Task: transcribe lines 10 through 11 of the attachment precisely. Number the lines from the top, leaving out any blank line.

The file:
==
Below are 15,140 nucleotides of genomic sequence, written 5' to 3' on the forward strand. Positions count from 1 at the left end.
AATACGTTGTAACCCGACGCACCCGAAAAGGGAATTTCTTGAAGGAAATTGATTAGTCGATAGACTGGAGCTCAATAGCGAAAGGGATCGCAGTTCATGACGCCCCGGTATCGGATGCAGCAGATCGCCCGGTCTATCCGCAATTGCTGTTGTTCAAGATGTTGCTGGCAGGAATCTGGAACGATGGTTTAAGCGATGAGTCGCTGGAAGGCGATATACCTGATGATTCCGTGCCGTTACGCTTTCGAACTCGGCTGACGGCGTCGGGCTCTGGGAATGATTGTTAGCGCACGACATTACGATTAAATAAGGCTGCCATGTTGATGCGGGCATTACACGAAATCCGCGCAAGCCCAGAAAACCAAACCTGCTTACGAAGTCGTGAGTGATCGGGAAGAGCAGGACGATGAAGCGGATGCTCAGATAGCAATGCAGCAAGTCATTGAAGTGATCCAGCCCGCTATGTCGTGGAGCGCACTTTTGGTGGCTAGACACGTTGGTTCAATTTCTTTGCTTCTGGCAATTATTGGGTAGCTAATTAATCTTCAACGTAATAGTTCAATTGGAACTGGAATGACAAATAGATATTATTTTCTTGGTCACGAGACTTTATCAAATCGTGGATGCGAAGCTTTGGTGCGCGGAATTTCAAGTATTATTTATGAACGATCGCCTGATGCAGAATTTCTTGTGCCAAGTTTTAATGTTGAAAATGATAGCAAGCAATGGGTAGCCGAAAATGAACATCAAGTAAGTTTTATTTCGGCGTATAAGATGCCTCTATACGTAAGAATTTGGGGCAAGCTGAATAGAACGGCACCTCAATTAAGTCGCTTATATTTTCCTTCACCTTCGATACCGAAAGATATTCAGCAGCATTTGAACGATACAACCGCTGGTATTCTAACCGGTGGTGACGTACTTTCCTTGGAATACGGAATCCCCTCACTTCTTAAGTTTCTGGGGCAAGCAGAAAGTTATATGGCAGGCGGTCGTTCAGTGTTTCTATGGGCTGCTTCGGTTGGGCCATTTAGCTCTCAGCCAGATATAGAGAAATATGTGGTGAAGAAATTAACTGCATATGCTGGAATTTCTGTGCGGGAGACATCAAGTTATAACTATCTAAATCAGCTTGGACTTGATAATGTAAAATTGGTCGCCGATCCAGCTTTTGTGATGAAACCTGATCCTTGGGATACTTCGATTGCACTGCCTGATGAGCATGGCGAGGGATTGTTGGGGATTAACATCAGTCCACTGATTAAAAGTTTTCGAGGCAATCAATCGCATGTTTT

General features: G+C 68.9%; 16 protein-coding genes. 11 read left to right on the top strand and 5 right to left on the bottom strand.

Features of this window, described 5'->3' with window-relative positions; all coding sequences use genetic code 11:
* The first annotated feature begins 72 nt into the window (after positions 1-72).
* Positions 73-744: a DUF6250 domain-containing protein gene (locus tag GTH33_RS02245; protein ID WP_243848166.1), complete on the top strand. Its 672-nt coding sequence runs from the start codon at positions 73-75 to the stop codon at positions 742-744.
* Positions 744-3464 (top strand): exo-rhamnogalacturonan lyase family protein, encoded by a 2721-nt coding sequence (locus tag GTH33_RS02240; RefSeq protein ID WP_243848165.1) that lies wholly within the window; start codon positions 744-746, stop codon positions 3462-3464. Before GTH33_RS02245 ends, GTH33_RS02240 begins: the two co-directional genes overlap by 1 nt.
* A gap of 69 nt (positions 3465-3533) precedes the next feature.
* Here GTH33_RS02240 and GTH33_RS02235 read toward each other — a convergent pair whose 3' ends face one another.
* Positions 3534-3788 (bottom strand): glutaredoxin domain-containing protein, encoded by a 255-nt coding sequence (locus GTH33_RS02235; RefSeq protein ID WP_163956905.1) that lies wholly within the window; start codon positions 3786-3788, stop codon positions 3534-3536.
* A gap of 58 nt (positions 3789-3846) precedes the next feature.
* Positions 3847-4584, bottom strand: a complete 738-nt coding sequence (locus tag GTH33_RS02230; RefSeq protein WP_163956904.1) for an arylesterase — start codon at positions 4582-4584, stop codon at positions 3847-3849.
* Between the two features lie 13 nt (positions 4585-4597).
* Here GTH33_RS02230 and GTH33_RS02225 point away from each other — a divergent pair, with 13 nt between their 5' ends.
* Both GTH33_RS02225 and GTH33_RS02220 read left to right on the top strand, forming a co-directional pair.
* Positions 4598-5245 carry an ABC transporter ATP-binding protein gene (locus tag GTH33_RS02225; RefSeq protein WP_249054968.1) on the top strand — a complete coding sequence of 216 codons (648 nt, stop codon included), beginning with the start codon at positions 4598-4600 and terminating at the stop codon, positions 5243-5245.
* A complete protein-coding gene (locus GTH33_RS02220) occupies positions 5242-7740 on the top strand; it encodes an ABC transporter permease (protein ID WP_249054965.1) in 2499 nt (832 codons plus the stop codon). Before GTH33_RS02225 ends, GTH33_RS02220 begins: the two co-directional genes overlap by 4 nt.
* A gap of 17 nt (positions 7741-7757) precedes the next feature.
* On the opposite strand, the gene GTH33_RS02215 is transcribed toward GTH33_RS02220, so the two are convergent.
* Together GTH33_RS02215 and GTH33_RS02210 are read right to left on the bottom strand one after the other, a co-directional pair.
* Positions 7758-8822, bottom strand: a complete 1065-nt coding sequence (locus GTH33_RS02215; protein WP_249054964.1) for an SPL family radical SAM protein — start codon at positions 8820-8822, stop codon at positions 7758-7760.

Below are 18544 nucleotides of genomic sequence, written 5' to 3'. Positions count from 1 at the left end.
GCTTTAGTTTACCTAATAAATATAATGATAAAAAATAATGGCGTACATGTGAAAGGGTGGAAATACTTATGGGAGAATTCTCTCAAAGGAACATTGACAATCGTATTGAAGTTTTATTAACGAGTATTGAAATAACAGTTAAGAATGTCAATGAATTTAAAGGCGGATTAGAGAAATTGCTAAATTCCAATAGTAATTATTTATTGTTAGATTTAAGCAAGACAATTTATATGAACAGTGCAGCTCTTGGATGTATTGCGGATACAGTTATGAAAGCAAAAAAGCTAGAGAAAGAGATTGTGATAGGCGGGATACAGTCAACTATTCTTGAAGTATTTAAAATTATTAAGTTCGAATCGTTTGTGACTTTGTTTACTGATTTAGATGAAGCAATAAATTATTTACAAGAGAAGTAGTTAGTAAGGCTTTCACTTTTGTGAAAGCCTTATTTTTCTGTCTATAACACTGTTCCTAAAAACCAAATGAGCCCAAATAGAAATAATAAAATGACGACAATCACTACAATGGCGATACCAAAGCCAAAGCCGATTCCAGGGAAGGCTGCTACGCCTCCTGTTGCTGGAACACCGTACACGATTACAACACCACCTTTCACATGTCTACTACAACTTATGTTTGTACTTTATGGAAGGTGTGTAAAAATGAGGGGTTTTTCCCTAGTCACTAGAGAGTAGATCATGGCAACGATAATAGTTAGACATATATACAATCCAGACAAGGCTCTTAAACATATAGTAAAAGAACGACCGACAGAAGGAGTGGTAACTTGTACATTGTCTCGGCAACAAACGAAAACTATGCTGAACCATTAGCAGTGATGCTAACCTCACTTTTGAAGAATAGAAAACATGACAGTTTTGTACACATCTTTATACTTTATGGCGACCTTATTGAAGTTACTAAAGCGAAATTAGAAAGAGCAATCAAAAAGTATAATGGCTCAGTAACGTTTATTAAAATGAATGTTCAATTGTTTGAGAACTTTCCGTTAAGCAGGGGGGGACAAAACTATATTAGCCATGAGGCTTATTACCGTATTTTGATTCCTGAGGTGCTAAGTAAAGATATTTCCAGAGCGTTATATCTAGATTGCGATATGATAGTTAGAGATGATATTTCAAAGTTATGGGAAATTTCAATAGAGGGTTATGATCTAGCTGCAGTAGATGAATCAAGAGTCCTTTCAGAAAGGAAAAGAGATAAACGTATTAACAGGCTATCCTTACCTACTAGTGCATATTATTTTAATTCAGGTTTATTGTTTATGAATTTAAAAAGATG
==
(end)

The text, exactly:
* Positions 3534-3788 (bottom strand): glutaredoxin domain-containing protein, encoded by a 255-nt coding sequence (locus GTH33_RS02235; RefSeq protein ID WP_163956905.1) that lies wholly within the window; start codon positions 3786-3788, stop codon positions 3534-3536.
* A gap of 58 nt (positions 3789-3846) precedes the next feature.